Today, Democrats are once again using "Equal Pay Day" — when women's earnings supposedly "catch up" to men's earnings from the previous year — to convince American women that society is overwhelmingly sexist and that more government regulation is needed.
In recent years, conservatives have been more aggressive in pushing back on the faulty statistics and flawed logic underlying Equal Pay Day. For example, Democrats claiming women are paid 77 cents on the dollar ignore the differences in industry, hours worked, and years of experience that cause most of the wage gap. But it's time to do more. Conservatives need their own ideas about how to make our society more equitable, make the workplace fairer, and help women and their families achieve more without growing government.
This week, our colleagues at the Independent Women's Forum released "Working for Women: A Modern Agenda for Improving Women's Lives," a report that presents an alternative, positive economic vision. It starts by highlighting the need for job creation and true workplace flexibility. Today, women's labor-force participation rate is at its lowest level since 1988. Many women aren't working because they can't find jobs that pay enough or offer the hours they need.
Costly government policies — from unnecessary state licensing regimes to expensive Obamacare mandates to our complicated tax code — contribute to this problem. While technology is creating new paradigms for combining work and family life, outdated laws and rigid government bureaucracies are impeding innovation.
For example, the Department of Labor recently moved to limit independent contracting. These flexible work arrangements allow women to work when, where, and how they want so they can earn money and retain vital skills, even when taking time away from full-time jobs. Conservatives reject such government meddling and instead want to modernize laws like the Depression-era Fair Labor Standards Act to give workers the freedom to choose more time off, rather than overtime pay, and the flexibility to consider scheduling alternatives to the 40-hour work week.
Similarly, progressives advocate sweeping new paid-leave mandates. New benefits always sound nice, but they would result in lower take-home pay for many workers — particularly those who already have low incomes — and limit economic opportunities for women. At a time when we've all grown used to customizing our lives, it's time to dismiss one-size-fits-all mandates in favor of true flexibility. We want all workers to have the time off they need, but employees should be free to decide what mix of take-home pay and benefits suit their needs.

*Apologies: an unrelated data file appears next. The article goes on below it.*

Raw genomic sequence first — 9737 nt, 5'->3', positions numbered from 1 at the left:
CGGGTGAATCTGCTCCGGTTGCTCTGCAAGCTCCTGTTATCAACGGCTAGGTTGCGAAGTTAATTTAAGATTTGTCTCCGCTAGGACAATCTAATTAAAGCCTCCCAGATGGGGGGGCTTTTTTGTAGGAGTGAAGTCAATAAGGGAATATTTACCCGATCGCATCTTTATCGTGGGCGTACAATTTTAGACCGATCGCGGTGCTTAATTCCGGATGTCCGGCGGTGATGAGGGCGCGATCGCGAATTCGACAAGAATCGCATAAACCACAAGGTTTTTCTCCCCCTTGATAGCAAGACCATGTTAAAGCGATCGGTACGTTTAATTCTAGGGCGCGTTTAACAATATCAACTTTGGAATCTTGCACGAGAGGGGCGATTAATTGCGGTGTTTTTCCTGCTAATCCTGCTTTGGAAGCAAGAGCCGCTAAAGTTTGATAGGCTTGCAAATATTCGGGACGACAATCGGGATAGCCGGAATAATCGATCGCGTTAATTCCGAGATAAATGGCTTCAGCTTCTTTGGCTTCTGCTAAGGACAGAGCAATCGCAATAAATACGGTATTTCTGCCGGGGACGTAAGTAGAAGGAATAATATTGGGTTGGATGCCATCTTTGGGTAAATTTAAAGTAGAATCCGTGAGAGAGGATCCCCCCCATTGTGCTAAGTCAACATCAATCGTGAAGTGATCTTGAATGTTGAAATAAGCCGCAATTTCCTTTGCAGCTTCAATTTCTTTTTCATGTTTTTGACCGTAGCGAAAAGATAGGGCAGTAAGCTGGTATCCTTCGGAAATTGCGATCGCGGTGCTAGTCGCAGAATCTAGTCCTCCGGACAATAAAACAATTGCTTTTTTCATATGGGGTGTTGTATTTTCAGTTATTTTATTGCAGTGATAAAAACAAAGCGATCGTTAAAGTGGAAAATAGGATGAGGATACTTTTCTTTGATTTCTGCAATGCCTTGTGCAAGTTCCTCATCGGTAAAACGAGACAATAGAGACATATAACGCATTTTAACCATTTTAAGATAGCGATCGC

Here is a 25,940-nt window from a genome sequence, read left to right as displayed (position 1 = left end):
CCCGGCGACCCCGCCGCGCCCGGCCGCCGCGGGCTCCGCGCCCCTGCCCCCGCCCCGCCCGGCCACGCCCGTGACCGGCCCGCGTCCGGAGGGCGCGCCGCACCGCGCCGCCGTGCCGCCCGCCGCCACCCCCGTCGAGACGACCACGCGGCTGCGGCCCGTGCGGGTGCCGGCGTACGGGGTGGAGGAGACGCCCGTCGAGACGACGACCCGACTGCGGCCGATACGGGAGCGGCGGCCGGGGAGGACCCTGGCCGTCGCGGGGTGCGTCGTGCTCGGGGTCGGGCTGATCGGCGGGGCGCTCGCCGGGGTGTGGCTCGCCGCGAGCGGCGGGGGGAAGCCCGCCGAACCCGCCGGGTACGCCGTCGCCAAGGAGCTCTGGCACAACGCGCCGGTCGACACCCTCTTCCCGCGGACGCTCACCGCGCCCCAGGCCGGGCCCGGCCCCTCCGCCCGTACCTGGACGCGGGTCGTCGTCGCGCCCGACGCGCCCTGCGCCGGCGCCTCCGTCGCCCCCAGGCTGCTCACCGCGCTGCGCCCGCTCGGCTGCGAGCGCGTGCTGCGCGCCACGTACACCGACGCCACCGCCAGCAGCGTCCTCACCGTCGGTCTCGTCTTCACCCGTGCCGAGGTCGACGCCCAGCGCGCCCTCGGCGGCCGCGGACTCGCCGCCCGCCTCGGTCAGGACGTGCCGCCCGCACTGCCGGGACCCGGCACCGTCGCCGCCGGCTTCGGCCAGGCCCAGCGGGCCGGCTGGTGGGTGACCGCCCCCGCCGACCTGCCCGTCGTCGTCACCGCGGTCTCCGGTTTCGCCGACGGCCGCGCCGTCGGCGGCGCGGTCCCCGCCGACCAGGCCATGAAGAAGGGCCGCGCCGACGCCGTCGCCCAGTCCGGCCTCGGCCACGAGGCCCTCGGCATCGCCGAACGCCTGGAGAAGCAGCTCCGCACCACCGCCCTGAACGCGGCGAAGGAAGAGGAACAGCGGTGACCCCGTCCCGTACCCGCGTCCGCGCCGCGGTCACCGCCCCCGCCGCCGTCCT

Instead of more costly mandates that destroy job opportunities, government should make it easier for businesses to offer benefits on their own and for workers to prepare financially for important needs. Just as the public is encouraged to save for college expenses and retirement, conservatives can champion Personal Care Accounts, where people can save pre-tax dollars that can be used to replace income during time off eligible under the Family and Medical Leave Act. Businesses should also be encouraged, through tax benefits, to contribute to these accounts and to offer other paid-leave benefits.
We all understand that child care is a real concern for working parents. Democrats respond to high daycare costs by calling for more government subsidies, which drive up prices and limit options. Conservatives want to help parents, not just daycare providers. That's why we recommend eliminating counterproductive daycare regulations that research shows raise costs without improving quality. We also call for the consolidation of child-related tax benefits and spending programs so those resources can be provided directly to parents, regardless of whether they choose to use a paid daycare provider.
Conservatives should be clear about their commitment to equal pay for equal work. The Equal Pay Act of 1963 outlaws discrimination and gives women the opportunity to sue businesses that mistreat them. Yet conservatives can improve anti-discrimination laws, for example by clarifying that pay differentials between men and women must be attributable to a "business-related factor other than sex" — current law just says a "factor other than sex," with no explicit requirement that the factor be business-related — and that pregnant workers must receive the same accommodations as other workers with similar abilities and limitations. These simple changes eliminate current ambiguities and reaffirm the principle of equal pay for equal work without creating onerous new red tape, encouraging more litigation, or making women less attractive hires.
Of course, the best way to ensure that workers are treated fairly is a growing economy that offers plentiful job opportunities. Conservatives are dedicated to realizing this vision by reducing barriers to job creation, removing complicated rules that prevent innovative, encouraging flexible work arrangements, and returning resources and control to individuals.
Conservatives' vision of less government and more freedom isn't a war on women. Far from it: It's a way to give women and their families more control over the most important parts of their lives so that we can all pursue our own vision of happiness.
Carrie Lukas is the managing director of the Independent Women's Forum, and Sabrina Schaeffer is the executive director of the Independent Women's Forum.